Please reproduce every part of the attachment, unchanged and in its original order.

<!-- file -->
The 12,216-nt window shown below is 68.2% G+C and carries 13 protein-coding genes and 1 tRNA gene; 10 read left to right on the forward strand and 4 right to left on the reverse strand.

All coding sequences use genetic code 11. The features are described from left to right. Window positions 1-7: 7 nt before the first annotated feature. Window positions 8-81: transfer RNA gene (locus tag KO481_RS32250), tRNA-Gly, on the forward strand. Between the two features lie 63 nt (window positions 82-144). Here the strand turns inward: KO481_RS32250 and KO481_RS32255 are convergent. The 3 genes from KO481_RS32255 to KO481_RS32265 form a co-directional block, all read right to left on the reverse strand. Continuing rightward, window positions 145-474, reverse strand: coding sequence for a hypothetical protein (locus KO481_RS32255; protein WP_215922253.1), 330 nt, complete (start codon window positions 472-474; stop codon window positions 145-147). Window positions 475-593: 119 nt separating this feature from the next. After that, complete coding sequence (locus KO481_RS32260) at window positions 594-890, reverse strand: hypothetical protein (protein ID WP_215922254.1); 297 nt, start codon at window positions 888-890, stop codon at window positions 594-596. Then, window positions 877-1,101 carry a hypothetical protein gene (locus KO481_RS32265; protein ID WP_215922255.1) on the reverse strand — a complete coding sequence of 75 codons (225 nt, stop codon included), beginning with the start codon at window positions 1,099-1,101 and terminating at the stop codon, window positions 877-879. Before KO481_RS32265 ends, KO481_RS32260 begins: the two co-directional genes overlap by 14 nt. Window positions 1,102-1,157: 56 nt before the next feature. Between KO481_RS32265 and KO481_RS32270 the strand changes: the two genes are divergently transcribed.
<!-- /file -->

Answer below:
The 12,216-nt window shown below is 68.2% G+C and carries 13 protein-coding genes and 1 tRNA gene; 10 read left to right on the forward strand and 4 right to left on the reverse strand.

All coding sequences use genetic code 11. The features are described from left to right. Window positions 1-7: 7 nt before the first annotated feature. Window positions 8-81: transfer RNA gene (locus tag KO481_RS32250), tRNA-Gly, on the forward strand. Between the two features lie 63 nt (window positions 82-144). Here the strand turns inward: KO481_RS32250 and KO481_RS32255 are convergent. The 3 genes from KO481_RS32255 to KO481_RS32265 form a co-directional block, all read right to left on the reverse strand. Continuing rightward, window positions 145-474, reverse strand: coding sequence for a hypothetical protein (locus KO481_RS32255; protein WP_215922253.1), 330 nt, complete (start codon window positions 472-474; stop codon window positions 145-147). Window positions 475-593: 119 nt separating this feature from the next. After that, complete coding sequence (locus KO481_RS32260) at window positions 594-890, reverse strand: hypothetical protein (protein ID WP_215922254.1); 297 nt, start codon at window positions 888-890, stop codon at window positions 594-596. Then, window positions 877-1,101 carry a hypothetical protein gene (locus KO481_RS32265; protein ID WP_215922255.1) on the reverse strand — a complete coding sequence of 75 codons (225 nt, stop codon included), beginning with the start codon at window positions 1,099-1,101 and terminating at the stop codon, window positions 877-879. Before KO481_RS32265 ends, KO481_RS32260 begins: the two co-directional genes overlap by 14 nt. Window positions 1,102-1,157: 56 nt before the next feature. Between KO481_RS32265 and KO481_RS32270 the strand changes: the two genes are divergently transcribed.